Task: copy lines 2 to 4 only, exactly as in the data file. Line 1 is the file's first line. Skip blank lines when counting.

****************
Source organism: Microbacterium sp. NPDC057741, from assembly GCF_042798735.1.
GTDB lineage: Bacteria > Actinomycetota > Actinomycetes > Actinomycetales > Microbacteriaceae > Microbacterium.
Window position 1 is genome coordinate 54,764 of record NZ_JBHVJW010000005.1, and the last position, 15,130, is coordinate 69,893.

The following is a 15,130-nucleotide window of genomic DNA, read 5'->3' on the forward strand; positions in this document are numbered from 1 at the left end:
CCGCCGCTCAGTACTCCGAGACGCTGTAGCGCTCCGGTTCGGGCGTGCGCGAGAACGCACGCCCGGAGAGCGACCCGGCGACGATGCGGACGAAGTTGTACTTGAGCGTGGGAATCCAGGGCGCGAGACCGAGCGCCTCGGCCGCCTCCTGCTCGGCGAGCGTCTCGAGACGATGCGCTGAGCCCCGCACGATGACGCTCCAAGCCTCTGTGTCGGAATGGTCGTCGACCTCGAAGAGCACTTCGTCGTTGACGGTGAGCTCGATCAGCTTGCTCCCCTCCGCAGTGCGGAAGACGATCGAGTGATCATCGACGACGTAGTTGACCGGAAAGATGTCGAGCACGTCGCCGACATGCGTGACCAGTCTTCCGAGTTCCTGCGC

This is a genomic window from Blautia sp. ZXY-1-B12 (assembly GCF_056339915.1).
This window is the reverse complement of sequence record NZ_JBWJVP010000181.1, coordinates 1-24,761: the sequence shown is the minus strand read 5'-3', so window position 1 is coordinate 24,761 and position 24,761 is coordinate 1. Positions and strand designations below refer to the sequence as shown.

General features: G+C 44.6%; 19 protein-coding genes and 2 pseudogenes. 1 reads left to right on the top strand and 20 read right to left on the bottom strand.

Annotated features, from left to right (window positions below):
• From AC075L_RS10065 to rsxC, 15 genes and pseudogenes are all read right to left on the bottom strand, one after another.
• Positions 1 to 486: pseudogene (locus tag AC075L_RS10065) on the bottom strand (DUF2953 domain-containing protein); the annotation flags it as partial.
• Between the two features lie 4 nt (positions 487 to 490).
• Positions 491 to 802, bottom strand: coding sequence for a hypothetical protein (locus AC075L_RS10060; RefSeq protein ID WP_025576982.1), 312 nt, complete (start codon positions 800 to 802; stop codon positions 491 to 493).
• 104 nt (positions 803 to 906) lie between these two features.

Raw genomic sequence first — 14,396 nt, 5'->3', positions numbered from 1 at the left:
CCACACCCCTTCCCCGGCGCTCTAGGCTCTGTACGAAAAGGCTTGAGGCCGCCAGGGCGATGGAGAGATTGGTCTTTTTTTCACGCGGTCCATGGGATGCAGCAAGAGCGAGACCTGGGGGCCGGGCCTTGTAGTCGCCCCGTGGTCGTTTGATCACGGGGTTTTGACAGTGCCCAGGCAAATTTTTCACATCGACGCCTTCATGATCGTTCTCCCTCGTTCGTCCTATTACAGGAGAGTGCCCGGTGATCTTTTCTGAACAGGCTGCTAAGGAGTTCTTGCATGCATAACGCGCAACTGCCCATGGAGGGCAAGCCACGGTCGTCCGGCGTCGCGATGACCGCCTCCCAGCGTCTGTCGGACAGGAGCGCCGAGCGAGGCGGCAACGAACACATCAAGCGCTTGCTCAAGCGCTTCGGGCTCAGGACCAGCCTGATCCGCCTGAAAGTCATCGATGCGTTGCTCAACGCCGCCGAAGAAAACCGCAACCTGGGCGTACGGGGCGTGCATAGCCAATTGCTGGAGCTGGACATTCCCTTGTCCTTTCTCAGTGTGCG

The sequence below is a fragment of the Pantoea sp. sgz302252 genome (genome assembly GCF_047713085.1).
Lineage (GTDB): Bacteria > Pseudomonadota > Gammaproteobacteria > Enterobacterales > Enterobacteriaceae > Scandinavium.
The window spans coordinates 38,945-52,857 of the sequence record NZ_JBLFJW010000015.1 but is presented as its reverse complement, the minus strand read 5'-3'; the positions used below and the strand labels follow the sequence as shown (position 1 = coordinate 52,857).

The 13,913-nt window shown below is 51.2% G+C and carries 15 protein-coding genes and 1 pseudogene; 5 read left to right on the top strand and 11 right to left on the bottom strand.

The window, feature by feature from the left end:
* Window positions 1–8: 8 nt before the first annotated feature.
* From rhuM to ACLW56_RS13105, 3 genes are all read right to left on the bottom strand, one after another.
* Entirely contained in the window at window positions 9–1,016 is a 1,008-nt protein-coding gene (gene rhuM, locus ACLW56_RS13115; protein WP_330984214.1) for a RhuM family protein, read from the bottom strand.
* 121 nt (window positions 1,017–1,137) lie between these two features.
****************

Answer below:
GTDB lineage: Bacteria > Actinomycetota > Actinomycetes > Actinomycetales > Microbacteriaceae > Microbacterium.
Window position 1 is genome coordinate 54,764 of record NZ_JBHVJW010000005.1, and the last position, 15,130, is coordinate 69,893.

The following is a 15,130-nucleotide window of genomic DNA, read 5'->3' on the forward strand; positions in this document are numbered from 1 at the left end: